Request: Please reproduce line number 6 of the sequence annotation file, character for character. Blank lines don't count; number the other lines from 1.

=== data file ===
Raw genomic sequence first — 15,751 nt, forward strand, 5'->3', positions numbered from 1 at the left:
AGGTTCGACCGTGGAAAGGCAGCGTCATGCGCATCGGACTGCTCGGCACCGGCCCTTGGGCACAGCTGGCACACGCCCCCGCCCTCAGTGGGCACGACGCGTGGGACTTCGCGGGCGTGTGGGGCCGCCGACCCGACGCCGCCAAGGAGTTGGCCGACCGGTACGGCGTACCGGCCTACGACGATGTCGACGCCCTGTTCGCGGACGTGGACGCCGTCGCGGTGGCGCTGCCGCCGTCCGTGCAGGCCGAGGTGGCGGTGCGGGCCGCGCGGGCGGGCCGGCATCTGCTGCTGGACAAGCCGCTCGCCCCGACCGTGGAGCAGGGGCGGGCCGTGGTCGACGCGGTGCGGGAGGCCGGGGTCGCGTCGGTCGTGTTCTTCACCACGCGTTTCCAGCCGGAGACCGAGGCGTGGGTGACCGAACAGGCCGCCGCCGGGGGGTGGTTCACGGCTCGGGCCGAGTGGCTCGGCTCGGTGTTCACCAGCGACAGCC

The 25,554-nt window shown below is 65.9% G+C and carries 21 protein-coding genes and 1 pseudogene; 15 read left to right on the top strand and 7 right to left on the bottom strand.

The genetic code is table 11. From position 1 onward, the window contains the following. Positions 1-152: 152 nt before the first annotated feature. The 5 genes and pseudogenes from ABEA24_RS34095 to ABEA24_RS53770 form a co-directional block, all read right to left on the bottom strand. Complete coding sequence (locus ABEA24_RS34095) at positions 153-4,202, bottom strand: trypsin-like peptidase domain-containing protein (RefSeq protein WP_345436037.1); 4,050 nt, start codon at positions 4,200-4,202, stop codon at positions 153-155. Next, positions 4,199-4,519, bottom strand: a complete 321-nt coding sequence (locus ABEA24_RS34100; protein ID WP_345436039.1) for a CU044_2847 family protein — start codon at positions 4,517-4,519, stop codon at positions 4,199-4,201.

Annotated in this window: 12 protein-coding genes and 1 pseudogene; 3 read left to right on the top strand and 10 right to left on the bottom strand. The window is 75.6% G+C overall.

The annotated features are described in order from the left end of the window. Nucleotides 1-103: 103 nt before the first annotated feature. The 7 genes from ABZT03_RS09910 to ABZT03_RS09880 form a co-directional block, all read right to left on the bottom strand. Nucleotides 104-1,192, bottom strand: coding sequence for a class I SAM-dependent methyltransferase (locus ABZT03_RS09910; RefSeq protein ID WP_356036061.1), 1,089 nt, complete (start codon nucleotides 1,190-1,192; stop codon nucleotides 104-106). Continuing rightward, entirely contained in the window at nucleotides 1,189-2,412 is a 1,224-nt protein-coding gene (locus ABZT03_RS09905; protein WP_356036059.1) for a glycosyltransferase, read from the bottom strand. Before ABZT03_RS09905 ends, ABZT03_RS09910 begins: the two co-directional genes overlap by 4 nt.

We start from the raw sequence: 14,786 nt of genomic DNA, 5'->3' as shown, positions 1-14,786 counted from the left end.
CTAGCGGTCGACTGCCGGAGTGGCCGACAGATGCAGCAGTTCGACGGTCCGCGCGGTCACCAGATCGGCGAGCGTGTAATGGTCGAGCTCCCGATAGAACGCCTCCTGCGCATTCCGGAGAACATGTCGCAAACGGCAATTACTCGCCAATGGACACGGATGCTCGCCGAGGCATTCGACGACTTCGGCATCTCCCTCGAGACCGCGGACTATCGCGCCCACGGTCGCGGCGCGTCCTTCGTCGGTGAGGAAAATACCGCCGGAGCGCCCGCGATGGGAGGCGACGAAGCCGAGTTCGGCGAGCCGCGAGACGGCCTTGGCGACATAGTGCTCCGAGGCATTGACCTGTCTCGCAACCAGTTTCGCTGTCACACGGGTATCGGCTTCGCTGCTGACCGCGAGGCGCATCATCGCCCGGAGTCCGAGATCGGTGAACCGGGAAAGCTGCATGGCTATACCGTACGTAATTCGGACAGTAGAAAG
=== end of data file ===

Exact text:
The annotated features are described in order from the left end of the window. Nucleotides 1-103: 103 nt before the first annotated feature. The 7 genes from ABZT03_RS09910 to ABZT03_RS09880 form a co-directional block, all read right to left on the bottom strand. Nucleotides 104-1,192, bottom strand: coding sequence for a class I SAM-dependent methyltransferase (locus ABZT03_RS09910; RefSeq protein ID WP_356036061.1), 1,089 nt, complete (start codon nucleotides 1,190-1,192; stop codon nucleotides 104-106). Continuing rightward, entirely contained in the window at nucleotides 1,189-2,412 is a 1,224-nt protein-coding gene (locus ABZT03_RS09905; protein WP_356036059.1) for a glycosyltransferase, read from the bottom strand. Before ABZT03_RS09905 ends, ABZT03_RS09910 begins: the two co-directional genes overlap by 4 nt.